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Rectal bleeding

Rectal bleeding is when blood passes from the rectum or anus. Bleeding may be noted on the stool or be seen as blood on toilet paper or in the toilet. The blood may be bright red. The term "hematochezia" is used to describe this finding.

Considerations

The color of the blood in the stools may indicate the source of bleeding.

Black or tarry stools may be due to bleeding in the upper part of the GI (gastrointestinal) tract, such as the esophagus, stomach, or the first part of the small intestine. In this case, blood is most often darker because it gets digested on its way through the GI tract. Much less commonly, this type bleeding can be brisk enough to present with bright rectal bleeding.

With rectal bleeding, the blood is red or fresh. This usually means that the source of bleeding is the lower GI tract (colon and rectum).

Eating beets or foods with red food coloring can sometimes make stools appear reddish. In these cases, your doctor can test the stool with a chemical to rule out the presence of blood.

Causes

Rectal bleeding causes include:

  • Anal fissure (a cut or a tear in the anal lining, often caused by straining hard, hard stools or frequent diarrhea). It may cause sudden onset of rectal bleeding. There is most often pain at the anal opening.
  • Hemorrhoids, a common cause of bright red blood. They may or may not be painful.
  • Proctitis (inflammation or swelling of the rectum and anus)
  • Rectal prolapse (rectum falls out through the anus)
  • Trauma or foreign body
  • Colorectal polyps
  • Colon, rectal, or anus cancer
  • Ulcerative colitis
  • Infection in the intestines
  • Diverticulosis (abnormal pouches in the colon)

When to Contact a Medical Professional

Contact your health care provider if there is:

  • Fresh blood in your stools
  • A change in the color of your stools
  • Pain in the anal area while sitting or passing stools
  • Incontinence or lack of control over passage of stools
  • Unexplained weight loss
  • Drop in blood pressure that causes dizziness or fainting

You should see your provider and have an exam, even if you think that hemorrhoids are causing the blood in your stool.

In children, a small amount of blood in the stool is most often not serious. The most common cause is constipation. You should still tell your child's provider if you notice this problem.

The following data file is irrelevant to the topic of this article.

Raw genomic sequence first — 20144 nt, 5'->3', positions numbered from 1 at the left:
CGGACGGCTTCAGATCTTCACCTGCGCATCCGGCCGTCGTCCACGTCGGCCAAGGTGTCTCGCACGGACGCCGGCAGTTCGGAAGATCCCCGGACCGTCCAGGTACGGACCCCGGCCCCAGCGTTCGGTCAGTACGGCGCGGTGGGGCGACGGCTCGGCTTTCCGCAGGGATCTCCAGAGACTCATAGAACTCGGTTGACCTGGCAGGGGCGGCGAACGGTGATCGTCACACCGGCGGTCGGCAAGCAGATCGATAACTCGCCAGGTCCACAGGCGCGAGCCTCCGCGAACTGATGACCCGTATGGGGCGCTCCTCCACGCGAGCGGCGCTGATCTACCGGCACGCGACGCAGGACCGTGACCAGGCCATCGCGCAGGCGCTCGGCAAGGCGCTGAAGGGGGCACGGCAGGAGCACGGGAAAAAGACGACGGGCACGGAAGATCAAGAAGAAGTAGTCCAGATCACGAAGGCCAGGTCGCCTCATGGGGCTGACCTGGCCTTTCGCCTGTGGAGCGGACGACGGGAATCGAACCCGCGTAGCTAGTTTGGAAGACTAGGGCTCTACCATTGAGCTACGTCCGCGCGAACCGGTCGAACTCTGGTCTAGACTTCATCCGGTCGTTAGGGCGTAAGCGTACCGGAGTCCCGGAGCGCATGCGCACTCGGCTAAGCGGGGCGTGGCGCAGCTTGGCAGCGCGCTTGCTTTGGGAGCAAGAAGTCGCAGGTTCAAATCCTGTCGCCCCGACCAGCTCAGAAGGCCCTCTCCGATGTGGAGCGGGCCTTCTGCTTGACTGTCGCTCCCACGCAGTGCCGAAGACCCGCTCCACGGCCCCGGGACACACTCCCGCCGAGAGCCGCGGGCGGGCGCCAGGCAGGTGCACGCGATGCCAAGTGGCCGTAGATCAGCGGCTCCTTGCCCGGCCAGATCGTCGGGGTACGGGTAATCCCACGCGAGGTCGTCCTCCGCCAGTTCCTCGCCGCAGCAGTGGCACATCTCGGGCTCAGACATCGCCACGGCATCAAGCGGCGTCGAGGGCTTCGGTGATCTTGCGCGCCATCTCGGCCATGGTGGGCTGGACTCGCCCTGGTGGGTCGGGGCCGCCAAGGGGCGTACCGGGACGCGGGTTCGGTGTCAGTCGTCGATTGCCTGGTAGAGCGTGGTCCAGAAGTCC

What to Expect at Your Office Visit

Your provider will take a medical history and perform a physical exam. The exam will focus on your abdomen and rectum.

You may be asked the following questions:

  • Have you had any trauma to the abdomen or rectum?
  • Have you had more than one episode of blood in your stool? Is every stool this way?
  • Have you lost any weight recently?
  • Is there blood on the toilet paper only?
  • What color is the stool?
  • When did the problem develop?
  • What other symptoms are present (abdominal pain, vomiting blood, bloating, excessive gas, diarrhea, or fever?

You may need to have one or more imaging tests to look for the cause:

You may have one or more lab tests before, including:

Alternative Names

Rectal bleeding; Blood in the stool; Hematochezia; Lower gastrointestinal bleeding

References

Cheatham JG, Horwhat JD. Lower gastrointestinal tract bleeding. In: McNally PR, ed. GI/Liver Secrets Plus. 5th ed. Philadelphia, PA: Elsevier Saunders; 2015:chap 51.

Lamps LW. Anus. In: Goldblum JR, Lamps LW, McKenney JK, Myers JL eds. Rosai and Ackerman's Surgical Pathology. 11th ed. Philadelphia, PA: Elsevier; 2018:chap:18.

MacGilchrist A, Iredale J, Parks R. The gastrointestinal system. In: Douglas G, Nicol F, Robertson C, eds. Macleod's Clinical Examination. 13th ed. Philadelphia, PA: Elsevier Churchill Livingstone; 2013:chap 8.

Melton-Meaux GB, Kwaan MR. Hemorrhoids, anal fissure, and anorectal abscess and fistula. In: Kellerman RD, Bope ET, eds. Conn's Current Therapy 2018. Philadelphia, PA: Elsevier Saunders; 2018:210-213.

Review Date 6/18/2018

Updated by: Subodh K. Lal, MD, gastroenterologist with Gastrointestinal Specialists of Georgia, Smyrna, GA. Review provided by VeriMed Healthcare Network. Also reviewed by David Zieve, MD, MHA, Medical Director, Brenda Conaway, Editorial Director, and the A.D.A.M. Editorial team.